G.I. Joe was the sort of 80s animated series that didn’t necessarily excel in answering questions, but here’s one that maybe should have been answered: where exactly did Cobra find all its soldiers? Knowing may have been half the battle, but maybe you could cut the battle by another half if you could dry up Cobra’s recruitment. Instead, there’s a ton of generally faceless guys who seem to line up in order for the Joes, a military unit with the loosest uniform standards in the entire American Defense Department (thanks for that joke, Robot Chicken), to punch out by the dozen. Its a good thing the Joes couldn’t shoot any straighter than Cobra could, because that would have been rather messy.
Seriously, where do groups like Cobra find recruits? Who lines up to join them? I suppose the same question could be applied to modern world terrorist organizations, but unlike them, Cobra had a whole island that everyone knew about. I am sure a more pro-active group like Seal Team 6 would have stormed that place and taken out the top leadership in about a minute and a half (again, thanks for the joke, Robot Chicken). Cobra had cheap equipment, and most missions had the Joes rounding up the foot soldiers by the hundreds to, I dunno, go to prison somewhere. And its not as if Cobra is alone here.
The evil army is a trope that’s been around for ages. Individual soldiers are never a match for the protagonist hero. They’ll just slow him down. If these sorts of stories were more retrospective, I am sure they would explain where and how these forces get their recruits. Is there a signing bonus? Conscription? What if you’re the orc who would really rather stay home on your Mordorian farm and don’t care to overrun the kingdoms of Men and Elves?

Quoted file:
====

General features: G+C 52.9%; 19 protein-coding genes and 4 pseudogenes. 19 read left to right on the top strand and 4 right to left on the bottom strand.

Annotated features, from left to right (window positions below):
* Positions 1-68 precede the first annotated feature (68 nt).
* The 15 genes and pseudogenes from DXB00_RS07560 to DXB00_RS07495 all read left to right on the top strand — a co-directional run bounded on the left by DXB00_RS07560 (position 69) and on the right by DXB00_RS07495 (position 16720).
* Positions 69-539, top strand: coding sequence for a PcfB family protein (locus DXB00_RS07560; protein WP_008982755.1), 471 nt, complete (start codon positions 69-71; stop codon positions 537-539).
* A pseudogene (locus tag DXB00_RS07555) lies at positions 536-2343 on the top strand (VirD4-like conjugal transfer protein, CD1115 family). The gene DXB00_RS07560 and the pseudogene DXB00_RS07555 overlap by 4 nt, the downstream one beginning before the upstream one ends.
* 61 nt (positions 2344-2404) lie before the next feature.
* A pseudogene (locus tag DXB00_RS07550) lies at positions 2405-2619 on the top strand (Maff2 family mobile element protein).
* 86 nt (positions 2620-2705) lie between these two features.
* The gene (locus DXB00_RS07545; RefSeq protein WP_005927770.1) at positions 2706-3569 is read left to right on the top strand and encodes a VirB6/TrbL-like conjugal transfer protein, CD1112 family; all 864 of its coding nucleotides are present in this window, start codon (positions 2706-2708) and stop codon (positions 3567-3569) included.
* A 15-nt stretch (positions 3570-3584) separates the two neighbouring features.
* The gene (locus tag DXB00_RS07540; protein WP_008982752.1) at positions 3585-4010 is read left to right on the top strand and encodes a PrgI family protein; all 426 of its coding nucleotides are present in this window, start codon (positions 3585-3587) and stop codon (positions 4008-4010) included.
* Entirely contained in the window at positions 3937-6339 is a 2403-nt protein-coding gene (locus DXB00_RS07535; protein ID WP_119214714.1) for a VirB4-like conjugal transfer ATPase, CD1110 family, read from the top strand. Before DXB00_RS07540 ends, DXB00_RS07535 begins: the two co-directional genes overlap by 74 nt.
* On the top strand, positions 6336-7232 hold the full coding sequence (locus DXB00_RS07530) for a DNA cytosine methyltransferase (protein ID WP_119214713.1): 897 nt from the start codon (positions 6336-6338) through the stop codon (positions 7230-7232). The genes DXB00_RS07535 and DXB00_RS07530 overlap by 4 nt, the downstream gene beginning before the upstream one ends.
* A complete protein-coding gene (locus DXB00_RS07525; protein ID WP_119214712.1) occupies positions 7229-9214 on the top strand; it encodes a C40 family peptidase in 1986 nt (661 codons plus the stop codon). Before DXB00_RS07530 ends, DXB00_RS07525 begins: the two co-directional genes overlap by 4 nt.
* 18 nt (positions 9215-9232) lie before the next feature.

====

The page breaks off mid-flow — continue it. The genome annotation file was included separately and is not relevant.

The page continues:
At least orcs are a species that make some sense. Mordor also recruited a lot of men riding giant elephant things. Why sign up for that bunch?
For that matter, who becomes a Stormtrooper?
Then again, the Empire looked like the winning side a few times.
Its a staple of genre fiction for armies to form, composed of, I suppose, the disaffected youth and unemployed of the setting. Join the Empire! See the Galaxy! Get shot by a farm boy with Jedi potential!
It’s not something we think about, because they guys aren’t the heroes. They’re not even the villains. They’re the guys for the heroes to plow through on their way to the villain. They don’t need motivation. They can be the Foot Clan trying to stop some Ninja Turtles, Hydra looking to bring down Captain America, or the Soggies looking to oversaturate Cap’n Crunch. They don’t have origins. They don’t have individual personalities. They just need to go down.
Of course, there is a group that, no matter how many you beat, eventually seem to win more often than not. And unlike the others, they don’t really need to worry about motivation and their origins explain their behavior just fine. Of course, they’re also brainless.